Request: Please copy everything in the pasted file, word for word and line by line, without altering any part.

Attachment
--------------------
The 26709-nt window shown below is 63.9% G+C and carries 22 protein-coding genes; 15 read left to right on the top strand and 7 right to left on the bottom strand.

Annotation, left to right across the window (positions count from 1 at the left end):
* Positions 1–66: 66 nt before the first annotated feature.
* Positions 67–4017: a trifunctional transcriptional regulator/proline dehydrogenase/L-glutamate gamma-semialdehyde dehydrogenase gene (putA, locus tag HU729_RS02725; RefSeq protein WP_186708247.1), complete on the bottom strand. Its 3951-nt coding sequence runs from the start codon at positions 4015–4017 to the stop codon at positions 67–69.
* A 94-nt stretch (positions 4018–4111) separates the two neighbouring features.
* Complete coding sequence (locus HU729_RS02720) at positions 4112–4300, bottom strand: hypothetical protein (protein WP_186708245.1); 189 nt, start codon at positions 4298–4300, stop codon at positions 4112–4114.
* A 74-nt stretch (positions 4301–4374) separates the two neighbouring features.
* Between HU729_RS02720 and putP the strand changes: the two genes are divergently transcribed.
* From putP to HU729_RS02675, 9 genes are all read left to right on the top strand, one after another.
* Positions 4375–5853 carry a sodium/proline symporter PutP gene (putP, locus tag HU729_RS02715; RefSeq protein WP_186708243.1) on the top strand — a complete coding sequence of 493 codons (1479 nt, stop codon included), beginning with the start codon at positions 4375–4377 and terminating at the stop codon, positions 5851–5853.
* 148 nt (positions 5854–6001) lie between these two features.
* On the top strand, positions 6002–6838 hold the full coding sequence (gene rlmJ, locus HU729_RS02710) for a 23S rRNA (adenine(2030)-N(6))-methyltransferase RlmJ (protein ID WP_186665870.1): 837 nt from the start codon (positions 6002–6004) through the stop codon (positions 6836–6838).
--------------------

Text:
The 26709-nt window shown below is 63.9% G+C and carries 22 protein-coding genes; 15 read left to right on the top strand and 7 right to left on the bottom strand.

Annotation, left to right across the window (positions count from 1 at the left end):
* Positions 1–66: 66 nt before the first annotated feature.
* Positions 67–4017: a trifunctional transcriptional regulator/proline dehydrogenase/L-glutamate gamma-semialdehyde dehydrogenase gene (putA, locus tag HU729_RS02725; RefSeq protein WP_186708247.1), complete on the bottom strand. Its 3951-nt coding sequence runs from the start codon at positions 4015–4017 to the stop codon at positions 67–69.
* A 94-nt stretch (positions 4018–4111) separates the two neighbouring features.
* Complete coding sequence (locus HU729_RS02720) at positions 4112–4300, bottom strand: hypothetical protein (protein WP_186708245.1); 189 nt, start codon at positions 4298–4300, stop codon at positions 4112–4114.
* A 74-nt stretch (positions 4301–4374) separates the two neighbouring features.
* Between HU729_RS02720 and putP the strand changes: the two genes are divergently transcribed.
* From putP to HU729_RS02675, 9 genes are all read left to right on the top strand, one after another.
* Positions 4375–5853 carry a sodium/proline symporter PutP gene (putP, locus tag HU729_RS02715; RefSeq protein WP_186708243.1) on the top strand — a complete coding sequence of 493 codons (1479 nt, stop codon included), beginning with the start codon at positions 4375–4377 and terminating at the stop codon, positions 5851–5853.
* 148 nt (positions 5854–6001) lie between these two features.
* On the top strand, positions 6002–6838 hold the full coding sequence (gene rlmJ, locus HU729_RS02710) for a 23S rRNA (adenine(2030)-N(6))-methyltransferase RlmJ (protein ID WP_186665870.1): 837 nt from the start codon (positions 6002–6004) through the stop codon (positions 6836–6838).